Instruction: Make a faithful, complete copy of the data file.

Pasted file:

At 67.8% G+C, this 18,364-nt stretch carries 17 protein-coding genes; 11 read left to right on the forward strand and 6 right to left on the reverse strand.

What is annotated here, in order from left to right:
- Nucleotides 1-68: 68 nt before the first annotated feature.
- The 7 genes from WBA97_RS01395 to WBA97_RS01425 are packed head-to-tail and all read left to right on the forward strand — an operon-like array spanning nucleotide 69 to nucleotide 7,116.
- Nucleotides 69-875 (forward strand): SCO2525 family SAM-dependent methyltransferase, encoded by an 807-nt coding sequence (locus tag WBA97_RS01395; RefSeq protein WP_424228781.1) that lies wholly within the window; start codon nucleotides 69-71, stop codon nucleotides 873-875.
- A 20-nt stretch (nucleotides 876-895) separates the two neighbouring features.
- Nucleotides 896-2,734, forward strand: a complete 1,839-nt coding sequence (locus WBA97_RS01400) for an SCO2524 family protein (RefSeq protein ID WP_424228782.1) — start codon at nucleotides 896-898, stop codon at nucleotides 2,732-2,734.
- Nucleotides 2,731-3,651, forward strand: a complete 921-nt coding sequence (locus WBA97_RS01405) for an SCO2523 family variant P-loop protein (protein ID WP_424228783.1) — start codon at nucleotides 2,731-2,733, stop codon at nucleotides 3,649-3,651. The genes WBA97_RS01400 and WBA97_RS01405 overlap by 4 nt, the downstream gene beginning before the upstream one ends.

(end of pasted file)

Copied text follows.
At 67.8% G+C, this 18,364-nt stretch carries 17 protein-coding genes; 11 read left to right on the forward strand and 6 right to left on the reverse strand.

What is annotated here, in order from left to right:
- Nucleotides 1-68: 68 nt before the first annotated feature.
- The 7 genes from WBA97_RS01395 to WBA97_RS01425 are packed head-to-tail and all read left to right on the forward strand — an operon-like array spanning nucleotide 69 to nucleotide 7,116.
- Nucleotides 69-875 (forward strand): SCO2525 family SAM-dependent methyltransferase, encoded by an 807-nt coding sequence (locus tag WBA97_RS01395; RefSeq protein WP_424228781.1) that lies wholly within the window; start codon nucleotides 69-71, stop codon nucleotides 873-875.
- A 20-nt stretch (nucleotides 876-895) separates the two neighbouring features.
- Nucleotides 896-2,734, forward strand: a complete 1,839-nt coding sequence (locus WBA97_RS01400) for an SCO2524 family protein (RefSeq protein ID WP_424228782.1) — start codon at nucleotides 896-898, stop codon at nucleotides 2,732-2,734.
- Nucleotides 2,731-3,651, forward strand: a complete 921-nt coding sequence (locus WBA97_RS01405) for an SCO2523 family variant P-loop protein (protein ID WP_424228783.1) — start codon at nucleotides 2,731-2,733, stop codon at nucleotides 3,649-3,651. The genes WBA97_RS01400 and WBA97_RS01405 overlap by 4 nt, the downstream gene beginning before the upstream one ends.